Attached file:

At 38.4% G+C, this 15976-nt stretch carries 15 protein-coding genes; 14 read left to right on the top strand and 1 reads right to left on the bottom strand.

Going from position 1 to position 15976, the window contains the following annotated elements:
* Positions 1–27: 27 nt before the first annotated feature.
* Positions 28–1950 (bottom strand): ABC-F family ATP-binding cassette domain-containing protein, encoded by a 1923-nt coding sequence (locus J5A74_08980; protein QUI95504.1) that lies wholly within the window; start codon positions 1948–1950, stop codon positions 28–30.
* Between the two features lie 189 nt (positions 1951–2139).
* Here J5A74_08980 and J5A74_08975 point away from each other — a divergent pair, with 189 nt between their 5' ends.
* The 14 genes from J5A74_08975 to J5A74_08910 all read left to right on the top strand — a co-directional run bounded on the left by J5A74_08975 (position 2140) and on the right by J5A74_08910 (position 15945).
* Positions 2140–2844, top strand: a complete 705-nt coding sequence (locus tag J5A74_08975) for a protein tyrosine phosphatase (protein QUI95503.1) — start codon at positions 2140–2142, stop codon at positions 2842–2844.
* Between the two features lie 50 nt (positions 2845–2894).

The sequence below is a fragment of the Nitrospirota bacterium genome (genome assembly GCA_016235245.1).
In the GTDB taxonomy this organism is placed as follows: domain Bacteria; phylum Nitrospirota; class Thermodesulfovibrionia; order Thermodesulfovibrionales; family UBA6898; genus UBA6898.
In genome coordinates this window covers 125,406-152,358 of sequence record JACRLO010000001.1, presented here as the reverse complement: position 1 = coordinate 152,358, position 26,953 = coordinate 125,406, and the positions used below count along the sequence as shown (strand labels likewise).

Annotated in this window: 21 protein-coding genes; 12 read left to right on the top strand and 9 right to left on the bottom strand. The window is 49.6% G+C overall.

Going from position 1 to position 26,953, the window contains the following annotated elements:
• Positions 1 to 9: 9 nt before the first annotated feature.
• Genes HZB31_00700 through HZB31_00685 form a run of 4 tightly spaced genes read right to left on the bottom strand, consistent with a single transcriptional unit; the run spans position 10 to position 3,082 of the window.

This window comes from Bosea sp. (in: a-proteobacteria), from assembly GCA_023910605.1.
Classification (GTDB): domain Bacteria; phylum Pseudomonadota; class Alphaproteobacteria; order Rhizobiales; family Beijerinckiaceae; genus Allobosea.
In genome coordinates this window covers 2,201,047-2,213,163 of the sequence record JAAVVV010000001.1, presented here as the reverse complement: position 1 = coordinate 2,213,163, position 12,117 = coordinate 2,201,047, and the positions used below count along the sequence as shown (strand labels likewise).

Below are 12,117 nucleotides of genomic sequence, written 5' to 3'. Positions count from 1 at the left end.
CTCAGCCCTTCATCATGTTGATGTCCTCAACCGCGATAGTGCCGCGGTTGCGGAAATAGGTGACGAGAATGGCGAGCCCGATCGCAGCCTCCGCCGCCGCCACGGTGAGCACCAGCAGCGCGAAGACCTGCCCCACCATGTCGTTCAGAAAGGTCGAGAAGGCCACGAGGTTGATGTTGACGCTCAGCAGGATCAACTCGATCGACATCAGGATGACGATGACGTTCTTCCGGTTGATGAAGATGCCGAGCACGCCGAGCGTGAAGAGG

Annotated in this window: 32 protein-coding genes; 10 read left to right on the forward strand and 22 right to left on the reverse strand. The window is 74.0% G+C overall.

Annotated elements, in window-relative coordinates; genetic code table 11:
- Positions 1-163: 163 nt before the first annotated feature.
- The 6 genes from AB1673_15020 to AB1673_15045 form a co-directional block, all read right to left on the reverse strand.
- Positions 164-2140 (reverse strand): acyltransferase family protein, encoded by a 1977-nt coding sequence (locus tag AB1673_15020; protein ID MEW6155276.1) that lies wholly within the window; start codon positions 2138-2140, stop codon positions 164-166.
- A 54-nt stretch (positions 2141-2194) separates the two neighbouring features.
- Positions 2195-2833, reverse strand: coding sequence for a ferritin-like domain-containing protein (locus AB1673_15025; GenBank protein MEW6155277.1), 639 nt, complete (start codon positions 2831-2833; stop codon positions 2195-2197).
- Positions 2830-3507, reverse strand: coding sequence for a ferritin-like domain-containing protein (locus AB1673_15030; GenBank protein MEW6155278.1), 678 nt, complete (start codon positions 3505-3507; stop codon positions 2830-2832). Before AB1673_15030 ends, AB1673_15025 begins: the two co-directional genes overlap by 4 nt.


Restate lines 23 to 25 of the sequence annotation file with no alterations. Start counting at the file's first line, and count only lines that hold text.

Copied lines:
Annotated elements, in window-relative coordinates; genetic code table 11:
- Positions 1-163: 163 nt before the first annotated feature.
- The 6 genes from AB1673_15020 to AB1673_15045 form a co-directional block, all read right to left on the reverse strand.